Kim Foxx engaged in 'substantial abuses' letting Jussie Smollett walk free: prosecutor – Page Six
Cook County State’s Attorney Kim Foxx engaged in “substantial abuses” in her handling of the Jussie Smollett case, including speaking with his sister eight times after the actor turned from victim to suspect, a special prosecutor assigned to the case announced Monday.
Shortly after Smollett told police he was the victim of a brutal hate crime in January 2019, his sister Jurnee Smollett reached out to Foxx for assistance, concerned private information about the case was being leaked, said Dan Webb, the special prosecutor assigned to re-investigate the case.
Foxx repeatedly claimed those discussions ended when police started investigating Jussie for allegedly faking a hate crime against himself but it turns out she’d lied — and continued speaking with Jurnee well after Jussie was considered a suspect, Webb said.
“State’s Attorney Foxx learned by February 8, 2019 that Mr. Smollett had become a suspect in CPD’s investigation, yet she continued communicating with Ms. Smollett through February 13, 2019, including via five text messages and three phone calls. State’s Attorney Foxx then made false statements to the media claiming she ceased all communications with Ms. Smollett as soon as she learned that Mr. Smollett was a suspect in CPD’s investigation and no longer merely a victim,” Webb said in a statement.
Despite insistences from Foxx’s office that they had a strong case against Smollett, 16 felony disorderly conduct charges against the actor were suddenly dropped on March 26 last year without any acknowledgement of guilt.
Toomin later ruled the case was rife with “unprecedented irregularities” and a special prosecutor was needed to investigate the case from the start in order to restore the public’s faith in the criminal justice system.
Webb, a private attorney, was asked to determine if new charges against Smollett were warranted and if Foxx and her office acted illegally or improperly.
Smollett was slapped with new charges earlier this year, but the investigation into Foxx didn’t wrap up until Monday.
While there’s no evidence Foxx and her office broke any laws, Webb and his team, drawing from 53 interviews, 50 subpoenas and more than 120,000 pages of documents, found five instances of abuse committed by her office.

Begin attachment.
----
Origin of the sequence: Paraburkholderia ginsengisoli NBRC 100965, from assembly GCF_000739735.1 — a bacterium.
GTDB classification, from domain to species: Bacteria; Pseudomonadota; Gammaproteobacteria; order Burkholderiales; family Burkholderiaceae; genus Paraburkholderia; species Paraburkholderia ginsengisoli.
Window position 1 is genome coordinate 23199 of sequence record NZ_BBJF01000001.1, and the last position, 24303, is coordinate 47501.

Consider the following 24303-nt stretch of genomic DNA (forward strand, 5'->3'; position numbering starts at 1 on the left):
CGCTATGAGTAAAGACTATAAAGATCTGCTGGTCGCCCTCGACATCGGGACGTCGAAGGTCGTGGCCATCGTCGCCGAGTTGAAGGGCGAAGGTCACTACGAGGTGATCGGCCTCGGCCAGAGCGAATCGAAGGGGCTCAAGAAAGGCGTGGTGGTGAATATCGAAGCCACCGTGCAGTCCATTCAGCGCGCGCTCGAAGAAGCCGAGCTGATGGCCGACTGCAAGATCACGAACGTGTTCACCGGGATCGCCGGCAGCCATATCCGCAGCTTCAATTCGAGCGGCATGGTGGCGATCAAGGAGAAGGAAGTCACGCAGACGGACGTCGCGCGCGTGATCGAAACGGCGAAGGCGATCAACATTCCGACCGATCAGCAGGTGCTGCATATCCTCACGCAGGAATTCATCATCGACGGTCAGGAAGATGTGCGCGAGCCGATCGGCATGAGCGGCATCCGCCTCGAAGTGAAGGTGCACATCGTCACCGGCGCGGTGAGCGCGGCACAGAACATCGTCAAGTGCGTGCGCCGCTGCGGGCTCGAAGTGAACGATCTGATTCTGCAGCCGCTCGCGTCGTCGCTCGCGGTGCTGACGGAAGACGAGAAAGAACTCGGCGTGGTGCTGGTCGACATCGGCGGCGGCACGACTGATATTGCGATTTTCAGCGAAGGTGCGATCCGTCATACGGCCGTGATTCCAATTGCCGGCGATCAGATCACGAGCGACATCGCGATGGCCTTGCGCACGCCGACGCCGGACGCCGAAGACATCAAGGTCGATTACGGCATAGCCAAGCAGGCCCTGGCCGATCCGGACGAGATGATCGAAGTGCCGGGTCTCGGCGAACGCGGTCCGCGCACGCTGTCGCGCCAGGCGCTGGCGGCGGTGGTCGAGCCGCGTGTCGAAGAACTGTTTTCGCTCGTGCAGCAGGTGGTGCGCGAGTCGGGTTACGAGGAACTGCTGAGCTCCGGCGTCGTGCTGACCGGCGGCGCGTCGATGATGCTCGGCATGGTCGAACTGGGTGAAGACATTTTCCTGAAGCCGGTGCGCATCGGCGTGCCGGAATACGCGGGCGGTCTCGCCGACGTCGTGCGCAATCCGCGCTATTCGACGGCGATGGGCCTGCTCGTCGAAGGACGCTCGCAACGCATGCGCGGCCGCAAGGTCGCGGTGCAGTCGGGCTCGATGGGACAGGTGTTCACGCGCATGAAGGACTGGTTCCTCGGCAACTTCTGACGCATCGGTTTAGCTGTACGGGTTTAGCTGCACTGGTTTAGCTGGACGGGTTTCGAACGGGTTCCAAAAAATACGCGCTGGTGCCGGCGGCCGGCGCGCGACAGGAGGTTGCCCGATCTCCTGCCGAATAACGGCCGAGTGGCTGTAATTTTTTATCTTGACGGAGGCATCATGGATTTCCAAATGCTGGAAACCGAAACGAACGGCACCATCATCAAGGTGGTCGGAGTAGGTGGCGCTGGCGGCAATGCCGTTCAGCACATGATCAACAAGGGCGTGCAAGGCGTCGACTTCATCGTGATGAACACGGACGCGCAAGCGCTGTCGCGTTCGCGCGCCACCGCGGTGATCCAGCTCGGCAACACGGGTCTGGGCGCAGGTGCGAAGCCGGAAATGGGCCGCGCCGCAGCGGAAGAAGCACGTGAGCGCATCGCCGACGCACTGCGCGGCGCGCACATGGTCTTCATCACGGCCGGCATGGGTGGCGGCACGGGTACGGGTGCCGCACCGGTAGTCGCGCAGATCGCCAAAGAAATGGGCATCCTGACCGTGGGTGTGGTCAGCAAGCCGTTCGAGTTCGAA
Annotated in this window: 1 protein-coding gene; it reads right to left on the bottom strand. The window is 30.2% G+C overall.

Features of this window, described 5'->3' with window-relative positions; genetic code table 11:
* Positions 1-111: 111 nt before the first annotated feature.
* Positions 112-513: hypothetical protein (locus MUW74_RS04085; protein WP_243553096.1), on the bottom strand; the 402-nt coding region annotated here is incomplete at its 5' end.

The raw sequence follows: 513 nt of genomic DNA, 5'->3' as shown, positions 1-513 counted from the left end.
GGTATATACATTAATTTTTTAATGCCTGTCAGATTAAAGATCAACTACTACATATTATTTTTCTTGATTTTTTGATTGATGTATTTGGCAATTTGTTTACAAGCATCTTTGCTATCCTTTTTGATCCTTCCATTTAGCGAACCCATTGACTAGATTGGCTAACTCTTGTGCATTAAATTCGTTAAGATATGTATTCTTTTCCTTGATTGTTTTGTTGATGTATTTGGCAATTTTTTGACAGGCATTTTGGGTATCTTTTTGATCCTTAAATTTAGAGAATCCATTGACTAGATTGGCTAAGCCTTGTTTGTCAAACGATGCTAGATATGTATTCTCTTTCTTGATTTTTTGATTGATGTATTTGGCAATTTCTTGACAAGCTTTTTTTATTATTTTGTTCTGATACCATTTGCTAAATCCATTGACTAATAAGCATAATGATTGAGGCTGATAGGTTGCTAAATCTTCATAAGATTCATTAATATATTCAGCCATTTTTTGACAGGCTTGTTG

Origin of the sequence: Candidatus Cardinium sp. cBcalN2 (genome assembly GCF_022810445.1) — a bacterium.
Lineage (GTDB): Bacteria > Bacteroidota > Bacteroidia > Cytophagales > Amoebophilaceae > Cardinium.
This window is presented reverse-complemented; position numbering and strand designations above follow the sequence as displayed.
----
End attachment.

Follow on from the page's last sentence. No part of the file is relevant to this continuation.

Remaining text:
The first instance was dropping charges against Smollett when no new evidence arose between his indictment and the decision to vindicate him.
“Almost across the board, lawyers who currently work in or previously worked in the CCSAO’s criminal division who were interviewed by the OSP — including State’s Attorney Foxx — were ‘surprised’ or ‘shocked’ by at least some facet of the dismissal terms,” Webb wrote.
Further, Acting State’s Attorney Joseph Magats and lead prosecutor Risa Lanier, the two people in charge of the case, had “significantly and meaningfully” conflicting accounts for how the decision to drop charges was reached, Webb said.
He added Lanier’s decision to draft a statement on the dismissal in conjunction with Jussie’s counsel was “atypical.”
The second instance of “substantial abuse of discretion” was the reason Foxx’s office gave for the dismissal, saying Jussie’s case was similar to 5,700 others referred for “alternative prosecution.”
“There were not thousands of (or, arguably any) similar cases that the CCSAO resolved in a similar way to the Initial Smollett Case. The CCSAO could not identify any specific similar CCSAO cases it relied upon when resolving the Initial Smollett Case,” Webb said.
Foxx’s office also lied when they said the $10,000 in restitution Jussie paid was the maximum amount they could request, Webb said. No such cap exists in any existing statutes, he said.
The third finding of abuse was related to Foxx’s decision to recuse herself and appoint her number two, Magats, to act in her stead instead of a special prosecutor, even though the attorney knew the choice was “legally defective,” Webb said.
“Instead of implementing the proper legal course to carry out the recusal once this defect was brought to their attention, the CCSAO and State’s Attorney Foxx made the decision to ignore this major legal defect seemingly because they did not want to admit that they had made such a major mistake of judgment regarding State’s Attorney Foxx’s recusal,” Webb wrote, adding Foxx and her office went on to lie to the media, including The Post, about it.
Finally, Webb’s office found the decisions made by Foxx, her office and Magats “may rise to the level of a violation of legal ethics” and they’ll be reporting their findings to the Illinois Attorney Registration and Disciplinary Commission, which can bring action against them.
Foxx’s office said in a statement that Webb’s report rightfully clears them of illegal actions and “puts to rest” implications of outside influence. They said any lies made to the public weren’t deliberate and they “reject the OSP’s characterizations of its exercises of prosecutorial discretion and private or public statements as ‘abuses of discretion.’”
“As a result of the issues addressed in the press release, and of discussions of them beforehand, the CCSAO has already made a number of changes to its operations, including the hiring of a new CCSAO ethics officer and more separation of their function from the administration of the office, and strengthening the recusal plan with clear guidelines and explicit definitions of conflicts of interest.”